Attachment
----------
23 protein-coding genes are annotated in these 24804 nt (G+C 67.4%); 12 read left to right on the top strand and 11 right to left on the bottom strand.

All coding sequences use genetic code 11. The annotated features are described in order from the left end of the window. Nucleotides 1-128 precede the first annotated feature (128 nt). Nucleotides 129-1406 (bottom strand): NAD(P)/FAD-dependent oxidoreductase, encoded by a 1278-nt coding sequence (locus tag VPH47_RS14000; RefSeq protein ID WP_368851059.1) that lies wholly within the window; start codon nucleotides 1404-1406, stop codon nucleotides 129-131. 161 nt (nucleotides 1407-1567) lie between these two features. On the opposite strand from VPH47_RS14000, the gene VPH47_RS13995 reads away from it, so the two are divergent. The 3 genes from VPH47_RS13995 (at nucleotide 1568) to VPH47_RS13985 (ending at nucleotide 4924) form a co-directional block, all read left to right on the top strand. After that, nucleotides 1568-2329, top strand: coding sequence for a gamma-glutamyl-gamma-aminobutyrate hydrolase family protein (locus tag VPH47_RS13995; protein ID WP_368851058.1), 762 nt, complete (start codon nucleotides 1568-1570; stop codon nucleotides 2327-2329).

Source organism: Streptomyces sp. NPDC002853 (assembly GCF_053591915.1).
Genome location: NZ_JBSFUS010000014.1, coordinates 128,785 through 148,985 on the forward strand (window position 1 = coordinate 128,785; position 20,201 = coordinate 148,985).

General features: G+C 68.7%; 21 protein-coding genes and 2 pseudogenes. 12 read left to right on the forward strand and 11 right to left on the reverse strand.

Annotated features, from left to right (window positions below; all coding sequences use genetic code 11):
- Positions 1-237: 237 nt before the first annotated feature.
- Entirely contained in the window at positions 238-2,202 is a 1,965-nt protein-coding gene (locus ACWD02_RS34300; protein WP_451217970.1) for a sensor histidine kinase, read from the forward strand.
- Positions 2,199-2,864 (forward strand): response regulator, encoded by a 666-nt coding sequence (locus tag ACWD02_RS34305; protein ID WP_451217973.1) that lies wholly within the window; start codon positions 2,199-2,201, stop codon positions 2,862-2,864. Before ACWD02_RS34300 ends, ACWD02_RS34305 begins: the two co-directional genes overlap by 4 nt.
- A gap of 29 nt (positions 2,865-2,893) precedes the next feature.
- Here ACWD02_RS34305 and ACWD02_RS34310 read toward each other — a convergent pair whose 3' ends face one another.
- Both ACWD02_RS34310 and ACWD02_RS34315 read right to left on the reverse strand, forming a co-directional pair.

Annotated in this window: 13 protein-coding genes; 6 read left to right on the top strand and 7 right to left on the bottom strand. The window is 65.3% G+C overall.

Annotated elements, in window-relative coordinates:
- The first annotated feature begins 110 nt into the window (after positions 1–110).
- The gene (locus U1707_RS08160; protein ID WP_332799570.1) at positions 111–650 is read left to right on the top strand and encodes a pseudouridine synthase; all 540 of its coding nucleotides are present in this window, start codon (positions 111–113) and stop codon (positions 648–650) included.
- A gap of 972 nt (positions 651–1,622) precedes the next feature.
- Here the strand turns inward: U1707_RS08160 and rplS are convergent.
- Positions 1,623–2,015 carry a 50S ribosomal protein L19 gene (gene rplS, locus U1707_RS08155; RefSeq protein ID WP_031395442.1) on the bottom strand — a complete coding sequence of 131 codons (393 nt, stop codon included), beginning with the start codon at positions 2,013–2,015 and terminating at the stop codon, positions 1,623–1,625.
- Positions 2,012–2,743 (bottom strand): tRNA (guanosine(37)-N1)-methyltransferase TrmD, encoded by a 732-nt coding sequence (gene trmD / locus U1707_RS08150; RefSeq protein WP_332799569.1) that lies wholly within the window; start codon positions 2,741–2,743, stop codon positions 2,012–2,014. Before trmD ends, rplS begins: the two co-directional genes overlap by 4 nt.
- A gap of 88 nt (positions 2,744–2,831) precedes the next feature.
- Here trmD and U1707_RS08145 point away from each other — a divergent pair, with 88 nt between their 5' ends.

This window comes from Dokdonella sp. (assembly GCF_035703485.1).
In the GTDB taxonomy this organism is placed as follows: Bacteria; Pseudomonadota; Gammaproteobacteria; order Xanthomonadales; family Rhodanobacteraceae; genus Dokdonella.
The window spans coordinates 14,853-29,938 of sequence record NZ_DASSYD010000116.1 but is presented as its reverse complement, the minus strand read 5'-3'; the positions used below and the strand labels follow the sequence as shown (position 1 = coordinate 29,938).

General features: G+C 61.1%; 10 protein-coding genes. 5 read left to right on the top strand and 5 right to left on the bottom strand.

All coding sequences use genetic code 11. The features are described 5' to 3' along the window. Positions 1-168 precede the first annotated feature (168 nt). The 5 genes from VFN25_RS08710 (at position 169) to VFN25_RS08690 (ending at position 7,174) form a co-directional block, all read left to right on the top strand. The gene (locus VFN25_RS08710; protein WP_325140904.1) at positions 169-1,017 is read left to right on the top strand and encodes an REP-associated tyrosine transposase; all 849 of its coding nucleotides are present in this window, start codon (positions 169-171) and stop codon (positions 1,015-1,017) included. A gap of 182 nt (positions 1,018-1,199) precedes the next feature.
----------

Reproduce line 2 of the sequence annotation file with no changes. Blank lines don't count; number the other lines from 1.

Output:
All coding sequences use genetic code 11. The annotated features are described in order from the left end of the window. Nucleotides 1-128 precede the first annotated feature (128 nt). Nucleotides 129-1406 (bottom strand): NAD(P)/FAD-dependent oxidoreductase, encoded by a 1278-nt coding sequence (locus tag VPH47_RS14000; RefSeq protein ID WP_368851059.1) that lies wholly within the window; start codon nucleotides 1404-1406, stop codon nucleotides 129-131. 161 nt (nucleotides 1407-1567) lie between these two features. On the opposite strand from VPH47_RS14000, the gene VPH47_RS13995 reads away from it, so the two are divergent. The 3 genes from VPH47_RS13995 (at nucleotide 1568) to VPH47_RS13985 (ending at nucleotide 4924) form a co-directional block, all read left to right on the top strand. After that, nucleotides 1568-2329, top strand: coding sequence for a gamma-glutamyl-gamma-aminobutyrate hydrolase family protein (locus tag VPH47_RS13995; protein ID WP_368851058.1), 762 nt, complete (start codon nucleotides 1568-1570; stop codon nucleotides 2327-2329).